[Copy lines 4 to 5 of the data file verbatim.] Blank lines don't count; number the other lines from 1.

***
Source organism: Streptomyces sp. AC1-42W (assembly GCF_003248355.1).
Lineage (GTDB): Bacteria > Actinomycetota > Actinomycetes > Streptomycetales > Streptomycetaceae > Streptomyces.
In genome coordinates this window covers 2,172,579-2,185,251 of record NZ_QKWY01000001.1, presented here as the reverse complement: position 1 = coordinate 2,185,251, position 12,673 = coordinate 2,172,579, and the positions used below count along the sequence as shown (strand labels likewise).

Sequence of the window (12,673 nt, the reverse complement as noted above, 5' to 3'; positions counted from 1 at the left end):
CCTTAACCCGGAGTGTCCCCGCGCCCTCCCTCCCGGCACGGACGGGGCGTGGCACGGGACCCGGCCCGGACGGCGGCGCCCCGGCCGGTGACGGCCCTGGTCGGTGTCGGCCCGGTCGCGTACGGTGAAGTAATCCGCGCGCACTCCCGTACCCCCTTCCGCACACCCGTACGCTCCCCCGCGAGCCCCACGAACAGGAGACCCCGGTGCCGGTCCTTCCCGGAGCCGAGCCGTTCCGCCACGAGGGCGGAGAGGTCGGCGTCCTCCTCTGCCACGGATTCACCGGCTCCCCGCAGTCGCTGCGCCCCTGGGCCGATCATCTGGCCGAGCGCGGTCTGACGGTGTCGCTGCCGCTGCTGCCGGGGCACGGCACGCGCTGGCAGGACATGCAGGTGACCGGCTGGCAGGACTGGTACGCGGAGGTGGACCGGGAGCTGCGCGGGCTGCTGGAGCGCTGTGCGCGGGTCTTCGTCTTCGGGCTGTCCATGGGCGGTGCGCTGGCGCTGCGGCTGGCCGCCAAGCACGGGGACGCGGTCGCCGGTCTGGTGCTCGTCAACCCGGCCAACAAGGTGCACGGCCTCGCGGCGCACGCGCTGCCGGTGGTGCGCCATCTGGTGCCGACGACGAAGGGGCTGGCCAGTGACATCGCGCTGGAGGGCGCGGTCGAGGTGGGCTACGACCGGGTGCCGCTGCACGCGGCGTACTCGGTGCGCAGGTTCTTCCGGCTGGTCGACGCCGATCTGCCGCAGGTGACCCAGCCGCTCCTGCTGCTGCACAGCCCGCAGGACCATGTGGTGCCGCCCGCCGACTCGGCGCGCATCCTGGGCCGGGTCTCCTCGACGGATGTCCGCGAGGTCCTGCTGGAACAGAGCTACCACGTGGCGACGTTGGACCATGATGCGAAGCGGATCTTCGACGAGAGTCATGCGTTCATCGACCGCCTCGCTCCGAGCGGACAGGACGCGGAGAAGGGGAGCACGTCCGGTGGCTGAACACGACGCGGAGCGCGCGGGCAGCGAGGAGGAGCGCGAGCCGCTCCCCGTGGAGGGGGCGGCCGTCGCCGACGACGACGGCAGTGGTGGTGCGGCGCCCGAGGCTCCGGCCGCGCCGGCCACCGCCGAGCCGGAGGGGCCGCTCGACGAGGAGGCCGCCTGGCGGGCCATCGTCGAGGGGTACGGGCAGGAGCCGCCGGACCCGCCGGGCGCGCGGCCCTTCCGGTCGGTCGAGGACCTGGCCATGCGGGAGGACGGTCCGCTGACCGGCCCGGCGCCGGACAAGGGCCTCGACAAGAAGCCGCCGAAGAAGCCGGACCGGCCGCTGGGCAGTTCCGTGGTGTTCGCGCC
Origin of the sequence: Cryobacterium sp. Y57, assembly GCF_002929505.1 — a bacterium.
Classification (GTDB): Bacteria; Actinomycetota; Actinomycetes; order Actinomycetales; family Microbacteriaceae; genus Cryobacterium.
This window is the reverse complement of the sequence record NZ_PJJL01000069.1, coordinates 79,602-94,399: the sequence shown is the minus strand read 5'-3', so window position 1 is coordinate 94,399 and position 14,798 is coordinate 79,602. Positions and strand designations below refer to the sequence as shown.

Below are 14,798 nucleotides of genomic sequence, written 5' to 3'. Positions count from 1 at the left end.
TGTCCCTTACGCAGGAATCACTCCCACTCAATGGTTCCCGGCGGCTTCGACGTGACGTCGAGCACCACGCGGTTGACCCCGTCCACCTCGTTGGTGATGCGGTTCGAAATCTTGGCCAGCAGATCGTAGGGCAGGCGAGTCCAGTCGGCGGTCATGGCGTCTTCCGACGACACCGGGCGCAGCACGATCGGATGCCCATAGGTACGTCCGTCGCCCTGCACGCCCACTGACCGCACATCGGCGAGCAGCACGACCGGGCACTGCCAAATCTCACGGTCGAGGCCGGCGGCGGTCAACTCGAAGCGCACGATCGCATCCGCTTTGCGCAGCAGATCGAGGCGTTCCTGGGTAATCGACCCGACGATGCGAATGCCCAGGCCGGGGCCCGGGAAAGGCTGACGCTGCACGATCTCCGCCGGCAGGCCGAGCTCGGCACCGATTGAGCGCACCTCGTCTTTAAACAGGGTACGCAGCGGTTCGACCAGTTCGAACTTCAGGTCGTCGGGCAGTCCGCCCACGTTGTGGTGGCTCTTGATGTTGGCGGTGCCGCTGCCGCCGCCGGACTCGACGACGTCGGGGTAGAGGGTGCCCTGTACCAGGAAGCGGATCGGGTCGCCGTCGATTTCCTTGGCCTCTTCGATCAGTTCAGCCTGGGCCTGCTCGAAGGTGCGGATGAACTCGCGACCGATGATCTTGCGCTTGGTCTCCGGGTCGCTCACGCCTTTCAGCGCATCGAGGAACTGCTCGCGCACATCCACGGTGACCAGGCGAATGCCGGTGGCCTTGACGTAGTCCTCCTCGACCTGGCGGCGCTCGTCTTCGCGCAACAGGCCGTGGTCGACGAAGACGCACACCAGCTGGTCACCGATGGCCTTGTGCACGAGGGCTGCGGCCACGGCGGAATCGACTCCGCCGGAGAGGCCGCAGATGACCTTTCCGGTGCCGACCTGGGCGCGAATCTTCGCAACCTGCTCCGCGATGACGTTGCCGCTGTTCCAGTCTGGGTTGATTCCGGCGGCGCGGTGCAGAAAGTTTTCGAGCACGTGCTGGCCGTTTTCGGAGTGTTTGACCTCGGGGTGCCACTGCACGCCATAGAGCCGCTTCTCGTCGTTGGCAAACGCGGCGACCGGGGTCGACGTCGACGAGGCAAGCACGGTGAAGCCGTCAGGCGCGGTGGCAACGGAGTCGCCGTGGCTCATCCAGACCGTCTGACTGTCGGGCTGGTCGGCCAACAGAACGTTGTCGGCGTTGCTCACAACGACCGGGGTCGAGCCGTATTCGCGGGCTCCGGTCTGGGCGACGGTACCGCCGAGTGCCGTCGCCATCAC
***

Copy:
Sequence of the window (12,673 nt, the reverse complement as noted above, 5' to 3'; positions counted from 1 at the left end):
CCTTAACCCGGAGTGTCCCCGCGCCCTCCCTCCCGGCACGGACGGGGCGTGGCACGGGACCCGGCCCGGACGGCGGCGCCCCGGCCGGTGACGGCCCTGGTCGGTGTCGGCCCGGTCGCGTACGGTGAAGTAATCCGCGCGCACTCCCGTACCCCCTTCCGCACACCCGTACGCTCCCCCGCGAGCCCCACGAACAGGAGACCCCGGTGCCGGTCCTTCCCGGAGCCGAGCCGTTCCGCCACGAGGGCGGAGAGGTCGGCGTCCTCCTCTGCCACGGATTCACCGGCTCCCCGCAGTCGCTGCGCCCCTGGGCCGATCATCTGGCCGAGCGCGGTCTGACGGTGTCGCTGCCGCTGCTGCCGGGGCACGGCACGCGCTGGCAGGACATGCAGGTGACCGGCTGGCAGGACTGGTACGCGGAGGTGGACCGGGAGCTGCGCGGGCTGCTGGAGCGCTGTGCGCGGGTCTTCGTCTTCGGGCTGTCCATGGGCGGTGCGCTGGCGCTGCGGCTGGCCGCCAAGCACGGGGACGCGGTCGCCGGTCTGGTGCTCGTCAACCCGGCCAACAAGGTGCACGGCCTCGCGGCGCACGCGCTGCCGGTGGTGCGCCATCTGGTGCCGACGACGAAGGGGCTGGCCAGTGACATCGCGCTGGAGGGCGCGGTCGAGGTGGGCTACGACCGGGTGCCGCTGCACGCGGCGTACTCGGTGCGCAGGTTCTTCCGGCTGGTCGACGCCGATCTGCCGCAGGTGACCCAGCCGCTCCTGCTGCTGCACAGCCCGCAGGACCATGTGGTGCCGCCCGCCGACTCGGCGCGCATCCTGGGCCGGGTCTCCTCGACGGATGTCCGCGAGGTCCTGCTGGAACAGAGCTACCACGTGGCGACGTTGGACCATGATGCGAAGCGGATCTTCGACGAGAGTCATGCGTTCATCGACCGCCTCGCTCCGAGCGGACAGGACGCGGAGAAGGGGAGCACGTCCGGTGGCTGAACACGACGCGGAGCGCGCGGGCAGCGAGGAGGAGCGCGAGCCGCTCCCCGTGGAGGGGGCGGCCGTCGCCGACGACGACGGCAGTGGTGGTGCGGCGCCCGAGGCTCCGGCCGCGCCGGCCACCGCCGAGCCGGAGGGGCCGCTCGACGAGGAGGCCGCCTGGCGGGCCATCGTCGAGGGGTACGGGCAGGAGCCGCCGGACCCGCCGGGCGCGCGGCCCTTCCGGTCGGTCGAGGACCTGGCCATGCGGGAGGACGGTCCGCTGACCGGCCCGGCGCCGGACAAGGGCCTCGACAAGAAGCCGCCGAAGAAGCCGGACCGGCCGCTGGGCAGTTCCGTGGTGTTCGCGCC